The American system is extraordinarily corrupted, but its dynamics are still not those of a state. That people like Bernie Sanders and Elizabeth Warren can hold major office suggests this is true. That the Tea Party can override the power of corporations on important issues for the right wing, as with the shut down, and do so through their domination of primaries, suggests we are far from a simple hierarchy of power, be it corporate or military.
One more issue
There is another dimension to your criticism that I want to address: your point about democratic decision making.
As I use the term democracy involves the entire process of discovering what values the community will choose to manifest or discourage. Once discovered and adopted, in the US the executive branch then implements it. The executive branch is essentially the state- a hierarchy for administering and enforcing the law. But here the executive branch does not rule. It is subordinated to the legislature.
Democracy is not simply voting, it is an ongoing process of discussion and organization that culminates in voting, and in large complex democracies voting is usually for representatives who supposedly reflect the values of their constituents. Sometimes initiatives and recalls also exist. But the moment of the vote is no more what a democracy is than the moment of purchase is what a market is. Both are crucial elements in processes of extraordinary intricacy that Hayek correctly calls a discovery process that never ends.
So a democracy can only exist stably within a civil society because it is within civil society that most of the democratic process takes place. If such a society is weak, the democracy will be weak or fail because it will not have deep cultural roots. Just as if property rights are weak there will not be much of a market.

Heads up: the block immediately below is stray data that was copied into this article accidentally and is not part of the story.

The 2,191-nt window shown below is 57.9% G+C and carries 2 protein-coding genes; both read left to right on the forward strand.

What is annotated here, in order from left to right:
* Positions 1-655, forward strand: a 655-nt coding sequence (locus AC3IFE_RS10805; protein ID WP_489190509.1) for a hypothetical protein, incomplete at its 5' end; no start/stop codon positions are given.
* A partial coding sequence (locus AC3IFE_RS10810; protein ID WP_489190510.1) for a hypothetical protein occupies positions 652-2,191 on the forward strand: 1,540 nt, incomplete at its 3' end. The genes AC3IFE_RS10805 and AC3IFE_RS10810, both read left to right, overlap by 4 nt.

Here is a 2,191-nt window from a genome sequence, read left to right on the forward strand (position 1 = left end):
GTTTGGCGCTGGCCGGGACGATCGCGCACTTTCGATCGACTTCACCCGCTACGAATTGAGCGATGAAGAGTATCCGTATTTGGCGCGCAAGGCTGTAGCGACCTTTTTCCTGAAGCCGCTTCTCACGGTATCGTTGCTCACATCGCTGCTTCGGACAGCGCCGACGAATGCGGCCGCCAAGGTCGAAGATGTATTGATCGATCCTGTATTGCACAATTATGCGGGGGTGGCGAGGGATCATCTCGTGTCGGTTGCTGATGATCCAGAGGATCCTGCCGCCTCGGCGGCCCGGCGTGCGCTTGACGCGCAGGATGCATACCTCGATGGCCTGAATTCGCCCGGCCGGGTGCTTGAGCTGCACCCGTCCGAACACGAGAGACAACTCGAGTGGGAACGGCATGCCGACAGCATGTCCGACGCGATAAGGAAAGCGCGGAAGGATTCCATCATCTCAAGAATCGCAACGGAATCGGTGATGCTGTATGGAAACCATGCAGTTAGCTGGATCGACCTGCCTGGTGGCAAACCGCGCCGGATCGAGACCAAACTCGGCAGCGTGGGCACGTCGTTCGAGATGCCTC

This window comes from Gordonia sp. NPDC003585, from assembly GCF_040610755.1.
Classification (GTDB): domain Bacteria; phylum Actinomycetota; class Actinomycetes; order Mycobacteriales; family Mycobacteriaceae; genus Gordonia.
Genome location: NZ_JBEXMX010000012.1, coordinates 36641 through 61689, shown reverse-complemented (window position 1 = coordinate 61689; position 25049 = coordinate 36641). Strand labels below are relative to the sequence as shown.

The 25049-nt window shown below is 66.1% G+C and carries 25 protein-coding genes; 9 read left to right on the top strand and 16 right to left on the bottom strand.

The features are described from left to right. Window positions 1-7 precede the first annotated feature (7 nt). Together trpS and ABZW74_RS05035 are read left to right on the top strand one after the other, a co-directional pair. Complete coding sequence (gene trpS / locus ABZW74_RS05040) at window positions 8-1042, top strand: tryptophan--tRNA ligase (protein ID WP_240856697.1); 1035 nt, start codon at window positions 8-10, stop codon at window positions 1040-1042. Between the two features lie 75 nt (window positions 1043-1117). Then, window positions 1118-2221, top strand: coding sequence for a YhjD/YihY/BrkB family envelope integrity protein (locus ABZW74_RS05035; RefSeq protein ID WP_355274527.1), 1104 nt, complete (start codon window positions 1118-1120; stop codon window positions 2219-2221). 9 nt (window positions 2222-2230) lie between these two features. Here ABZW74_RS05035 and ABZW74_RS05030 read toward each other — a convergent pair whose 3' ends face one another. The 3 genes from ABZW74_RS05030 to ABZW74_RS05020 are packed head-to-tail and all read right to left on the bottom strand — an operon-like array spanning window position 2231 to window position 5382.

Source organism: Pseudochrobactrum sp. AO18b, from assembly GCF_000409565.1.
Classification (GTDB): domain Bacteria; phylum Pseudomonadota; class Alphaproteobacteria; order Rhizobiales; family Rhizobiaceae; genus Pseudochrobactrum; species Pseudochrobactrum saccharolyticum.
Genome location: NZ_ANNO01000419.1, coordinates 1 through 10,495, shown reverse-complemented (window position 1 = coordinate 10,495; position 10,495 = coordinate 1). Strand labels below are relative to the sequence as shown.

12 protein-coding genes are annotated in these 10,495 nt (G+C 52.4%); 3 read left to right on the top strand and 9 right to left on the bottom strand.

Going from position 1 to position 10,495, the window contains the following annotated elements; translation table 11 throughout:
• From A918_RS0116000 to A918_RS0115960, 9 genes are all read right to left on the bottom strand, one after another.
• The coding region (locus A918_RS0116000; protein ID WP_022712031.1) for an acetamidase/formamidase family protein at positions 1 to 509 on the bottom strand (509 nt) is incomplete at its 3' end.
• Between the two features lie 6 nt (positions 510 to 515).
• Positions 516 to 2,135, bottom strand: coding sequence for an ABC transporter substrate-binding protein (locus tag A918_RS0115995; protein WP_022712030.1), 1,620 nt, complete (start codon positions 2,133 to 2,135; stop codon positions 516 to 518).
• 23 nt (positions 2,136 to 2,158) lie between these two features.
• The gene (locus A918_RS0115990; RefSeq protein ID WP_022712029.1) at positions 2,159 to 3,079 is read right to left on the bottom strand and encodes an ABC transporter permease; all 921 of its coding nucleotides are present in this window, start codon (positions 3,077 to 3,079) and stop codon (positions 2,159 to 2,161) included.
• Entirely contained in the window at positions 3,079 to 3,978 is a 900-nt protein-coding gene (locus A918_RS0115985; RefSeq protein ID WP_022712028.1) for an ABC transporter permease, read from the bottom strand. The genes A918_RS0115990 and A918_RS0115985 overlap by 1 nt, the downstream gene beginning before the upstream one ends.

A final point. My first book, Persuasion, Power and Polity: A Theory of Democratic Self-Organization, argued that for most purposes what I called residential or citizen cooperatives were a better institution for manifesting democratic processes than traditional political institutions. The book was never reviewed, even by libertarians, despite it being the first application of Hayekian concepts to political theory, probably because it argued the sainted market was not the cure all for every issue of concern. Not even so-called ‘anarchists’ reviewed it! In my view traditional governments are not always the best institutional format for democracy to exist. But sometimes I believe they are because there is an irreducible minimum of decisions that need to be made that must apply to all but where all will not agree. In that case non-coercion must refer to fair rules, and not unanimity on outcomes. The analogy is a game where with fair rules in any given case there are winners and losers, but everyone has a fair chance to win.